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turn the scale(s)

To change the balance of a situation, such that one side or element is favored or gains advantage. The two candidates are so close in the polls that both are vying for something that will turn the scale in their favor. The immense interconnectivity of social media has turned the scales of power somewhat back into the hands of the ordinary population.
See also: turn

tilt the scale(s)

To change the balance of a situation, such that one side or element is favored or gains advantage. The two candidates are so close in the polls that both are vying for something that will tilt the scale in their favor. The immense interconnectivity of social media has tilted the scales of power somewhat back into the hands of the ordinary population.
See also: tilt

thumb on the scale

A method of deception or manipulation that creates an unfair advantage for the swindler, likened to a merchant holding a thumb on the scale when weighing goods for sale, therefore increasing the weight and price. You have to suspect that the casinos have their thumb on the scale when it comes to the slot machines. There's no way you're getting fair odds.
See also: on, scale, thumb

bud scale

The hard, protective layer surrounding the buds of some plants. Oh, that's just a bud scale—your plant is fine.
See also: bud, scale

tip the balance

To upset the balance of a situation, such that one side or element is favored or gains advantage. The two candidates are so close in the polls that both are vying for something that will tip the balance in their favor. The immense interconnectivity of social media has tipped the balance of power somewhat back into the hands of the ordinary population.
See also: balance, tip

tip the scale(s)

To upset the balance of a situation, such that one side or element is favored or gains advantage. The two candidates are so close in the polls that both are vying for something that will tip the scale in their favor. The immense interconnectivity of social media has tipped the scales of power somewhat back into the hands of the ordinary population.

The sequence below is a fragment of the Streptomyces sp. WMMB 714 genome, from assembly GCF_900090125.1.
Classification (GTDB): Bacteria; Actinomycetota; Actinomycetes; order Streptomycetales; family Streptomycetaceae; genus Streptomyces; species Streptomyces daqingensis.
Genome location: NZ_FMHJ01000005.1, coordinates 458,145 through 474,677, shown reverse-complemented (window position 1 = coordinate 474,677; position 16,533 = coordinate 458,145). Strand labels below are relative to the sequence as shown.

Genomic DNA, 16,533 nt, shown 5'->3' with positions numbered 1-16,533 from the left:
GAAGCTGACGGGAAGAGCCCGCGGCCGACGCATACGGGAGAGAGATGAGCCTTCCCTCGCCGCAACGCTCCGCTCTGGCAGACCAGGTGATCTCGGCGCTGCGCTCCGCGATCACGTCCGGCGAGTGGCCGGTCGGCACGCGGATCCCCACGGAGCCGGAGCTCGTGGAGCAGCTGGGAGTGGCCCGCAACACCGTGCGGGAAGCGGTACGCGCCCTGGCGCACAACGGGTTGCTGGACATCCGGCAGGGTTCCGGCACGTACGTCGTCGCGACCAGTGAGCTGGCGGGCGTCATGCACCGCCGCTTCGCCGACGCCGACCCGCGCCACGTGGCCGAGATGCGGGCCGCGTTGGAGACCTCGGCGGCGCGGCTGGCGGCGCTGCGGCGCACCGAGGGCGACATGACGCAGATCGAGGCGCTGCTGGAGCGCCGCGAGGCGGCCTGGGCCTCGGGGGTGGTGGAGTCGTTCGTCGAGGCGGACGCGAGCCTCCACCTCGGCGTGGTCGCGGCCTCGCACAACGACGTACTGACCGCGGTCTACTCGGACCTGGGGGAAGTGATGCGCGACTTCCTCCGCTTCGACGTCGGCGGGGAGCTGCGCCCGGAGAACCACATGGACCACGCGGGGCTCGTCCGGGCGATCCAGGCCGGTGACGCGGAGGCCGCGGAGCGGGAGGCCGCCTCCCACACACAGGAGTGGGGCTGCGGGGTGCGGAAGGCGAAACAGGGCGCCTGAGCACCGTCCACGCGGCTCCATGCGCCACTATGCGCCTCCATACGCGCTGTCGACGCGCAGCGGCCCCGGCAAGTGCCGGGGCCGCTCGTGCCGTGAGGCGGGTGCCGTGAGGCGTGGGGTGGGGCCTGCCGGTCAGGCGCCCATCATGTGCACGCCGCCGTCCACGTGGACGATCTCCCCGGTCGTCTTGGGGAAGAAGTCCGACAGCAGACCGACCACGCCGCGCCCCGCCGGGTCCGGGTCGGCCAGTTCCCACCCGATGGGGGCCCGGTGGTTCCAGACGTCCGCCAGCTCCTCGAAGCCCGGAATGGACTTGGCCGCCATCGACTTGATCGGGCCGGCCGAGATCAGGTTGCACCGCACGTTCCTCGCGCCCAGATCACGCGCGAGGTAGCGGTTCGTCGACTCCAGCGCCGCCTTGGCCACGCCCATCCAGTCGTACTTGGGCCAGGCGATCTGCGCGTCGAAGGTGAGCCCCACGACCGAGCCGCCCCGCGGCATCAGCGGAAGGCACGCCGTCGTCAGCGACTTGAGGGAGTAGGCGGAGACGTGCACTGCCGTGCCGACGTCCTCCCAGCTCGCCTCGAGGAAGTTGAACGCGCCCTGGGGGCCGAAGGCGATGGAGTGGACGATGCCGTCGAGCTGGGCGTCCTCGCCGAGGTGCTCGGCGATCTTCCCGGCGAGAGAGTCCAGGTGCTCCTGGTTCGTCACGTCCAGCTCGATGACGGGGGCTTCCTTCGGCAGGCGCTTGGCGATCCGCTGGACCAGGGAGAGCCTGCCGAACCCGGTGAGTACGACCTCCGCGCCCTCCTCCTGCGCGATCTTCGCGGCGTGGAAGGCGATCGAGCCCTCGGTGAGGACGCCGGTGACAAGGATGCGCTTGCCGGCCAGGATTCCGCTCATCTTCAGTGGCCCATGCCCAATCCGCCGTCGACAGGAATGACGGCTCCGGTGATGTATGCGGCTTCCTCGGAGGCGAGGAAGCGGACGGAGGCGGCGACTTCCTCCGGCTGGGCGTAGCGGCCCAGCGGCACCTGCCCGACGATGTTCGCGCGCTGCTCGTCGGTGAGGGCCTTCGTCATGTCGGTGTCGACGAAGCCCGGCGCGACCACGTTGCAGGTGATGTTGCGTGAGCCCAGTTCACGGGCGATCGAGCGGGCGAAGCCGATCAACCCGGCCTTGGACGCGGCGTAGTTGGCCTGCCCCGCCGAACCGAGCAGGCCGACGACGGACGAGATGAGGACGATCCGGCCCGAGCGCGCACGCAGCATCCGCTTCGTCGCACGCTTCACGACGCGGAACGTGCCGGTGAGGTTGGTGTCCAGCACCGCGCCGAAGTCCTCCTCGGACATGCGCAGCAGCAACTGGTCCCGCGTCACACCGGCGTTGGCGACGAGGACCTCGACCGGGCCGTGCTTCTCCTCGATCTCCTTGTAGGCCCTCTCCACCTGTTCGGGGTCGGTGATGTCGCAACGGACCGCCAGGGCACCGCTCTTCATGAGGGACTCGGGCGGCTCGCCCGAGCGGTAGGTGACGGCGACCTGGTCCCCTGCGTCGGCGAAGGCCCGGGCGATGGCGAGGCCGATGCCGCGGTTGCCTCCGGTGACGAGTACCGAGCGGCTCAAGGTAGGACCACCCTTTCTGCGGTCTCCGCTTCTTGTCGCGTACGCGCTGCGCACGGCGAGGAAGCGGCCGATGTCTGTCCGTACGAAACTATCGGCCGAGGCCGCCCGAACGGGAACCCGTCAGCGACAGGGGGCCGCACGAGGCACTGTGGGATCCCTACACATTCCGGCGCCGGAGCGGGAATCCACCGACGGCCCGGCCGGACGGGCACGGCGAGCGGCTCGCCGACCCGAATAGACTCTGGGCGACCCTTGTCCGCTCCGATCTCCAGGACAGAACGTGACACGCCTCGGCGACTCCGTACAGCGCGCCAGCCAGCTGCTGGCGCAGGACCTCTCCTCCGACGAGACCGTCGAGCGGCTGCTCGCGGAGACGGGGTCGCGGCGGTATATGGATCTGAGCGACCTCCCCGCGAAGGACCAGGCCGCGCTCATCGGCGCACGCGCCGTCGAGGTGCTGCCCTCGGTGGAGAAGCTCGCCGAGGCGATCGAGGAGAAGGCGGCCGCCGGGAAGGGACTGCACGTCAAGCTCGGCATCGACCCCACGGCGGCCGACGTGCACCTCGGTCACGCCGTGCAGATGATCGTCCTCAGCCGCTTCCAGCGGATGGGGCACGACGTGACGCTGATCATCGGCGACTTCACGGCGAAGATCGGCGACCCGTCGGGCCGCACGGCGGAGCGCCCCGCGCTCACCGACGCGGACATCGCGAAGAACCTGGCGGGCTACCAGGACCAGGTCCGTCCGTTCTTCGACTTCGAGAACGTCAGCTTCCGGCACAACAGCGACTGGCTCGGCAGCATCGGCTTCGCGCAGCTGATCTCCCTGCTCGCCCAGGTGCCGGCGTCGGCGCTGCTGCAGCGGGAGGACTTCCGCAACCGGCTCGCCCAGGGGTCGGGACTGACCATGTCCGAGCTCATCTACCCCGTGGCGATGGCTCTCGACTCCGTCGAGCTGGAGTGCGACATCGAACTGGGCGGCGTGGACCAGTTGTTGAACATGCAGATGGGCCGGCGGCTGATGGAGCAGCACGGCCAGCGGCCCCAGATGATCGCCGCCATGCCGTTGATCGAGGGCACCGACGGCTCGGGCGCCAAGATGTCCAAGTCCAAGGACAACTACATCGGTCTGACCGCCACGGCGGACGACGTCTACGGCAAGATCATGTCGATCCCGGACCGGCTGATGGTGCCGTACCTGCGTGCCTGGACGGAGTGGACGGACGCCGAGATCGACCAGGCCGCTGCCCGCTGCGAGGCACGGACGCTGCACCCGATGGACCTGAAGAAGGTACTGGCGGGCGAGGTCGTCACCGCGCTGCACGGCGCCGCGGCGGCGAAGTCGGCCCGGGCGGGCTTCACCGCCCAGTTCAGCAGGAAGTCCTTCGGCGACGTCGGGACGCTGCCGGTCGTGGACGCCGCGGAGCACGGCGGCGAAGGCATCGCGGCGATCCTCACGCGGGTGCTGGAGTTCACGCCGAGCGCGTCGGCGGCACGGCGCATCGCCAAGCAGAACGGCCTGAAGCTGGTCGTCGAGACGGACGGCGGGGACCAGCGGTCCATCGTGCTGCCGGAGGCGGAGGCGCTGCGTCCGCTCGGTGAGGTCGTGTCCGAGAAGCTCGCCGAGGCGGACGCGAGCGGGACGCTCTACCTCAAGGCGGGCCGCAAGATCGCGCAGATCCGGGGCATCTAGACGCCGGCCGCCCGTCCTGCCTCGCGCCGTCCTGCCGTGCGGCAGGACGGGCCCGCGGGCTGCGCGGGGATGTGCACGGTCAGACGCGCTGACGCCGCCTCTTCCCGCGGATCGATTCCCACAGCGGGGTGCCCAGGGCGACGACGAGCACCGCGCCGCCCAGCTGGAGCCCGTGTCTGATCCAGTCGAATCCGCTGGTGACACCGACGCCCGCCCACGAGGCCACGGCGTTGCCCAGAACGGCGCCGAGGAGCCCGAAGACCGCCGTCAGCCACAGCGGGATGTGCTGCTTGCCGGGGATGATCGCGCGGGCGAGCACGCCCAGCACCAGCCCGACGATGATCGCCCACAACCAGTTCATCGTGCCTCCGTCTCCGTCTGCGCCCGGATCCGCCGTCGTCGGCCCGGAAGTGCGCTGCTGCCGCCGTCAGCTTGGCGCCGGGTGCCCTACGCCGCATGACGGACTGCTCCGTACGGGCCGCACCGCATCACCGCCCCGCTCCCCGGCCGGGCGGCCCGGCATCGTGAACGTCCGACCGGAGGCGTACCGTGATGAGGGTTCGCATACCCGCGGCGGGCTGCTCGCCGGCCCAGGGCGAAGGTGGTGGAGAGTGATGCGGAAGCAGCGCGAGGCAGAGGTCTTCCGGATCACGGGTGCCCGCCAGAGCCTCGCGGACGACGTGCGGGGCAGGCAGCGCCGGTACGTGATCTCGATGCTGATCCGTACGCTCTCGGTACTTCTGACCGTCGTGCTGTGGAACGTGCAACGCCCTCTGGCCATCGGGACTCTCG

See also: tip

scale back

To minimize or reduce something in size or scope. A noun or pronoun can be used between "scale" and "back." With such a dramatic decrease in funding, we're going to have to scale back on our project now.
See also: back, scale

scale up

1. To climb up something. How long do you think it will take us to scale up the mountain?
2. To increase something in size or scope. In this usage, a noun or pronoun can be used between "scale" and "up." With this sudden increase in funding, we can finally scale up our research project! Can you scale this drawing up? I'd love to have a model to present to the board.
See also: scale, up

be thrown into the scale (of something)

obsolete To be added to something in order to its importance, relevance, or influence. The conquered nation has been thrown into the scale of the empire's domain, securing yet another region over which it reigns. The government must ensure that any such legislation is thrown into the scale of public confidence.
See also: scale, thrown

scale down

1. To climb down something. How long do you think it will take us to scale down the mountain?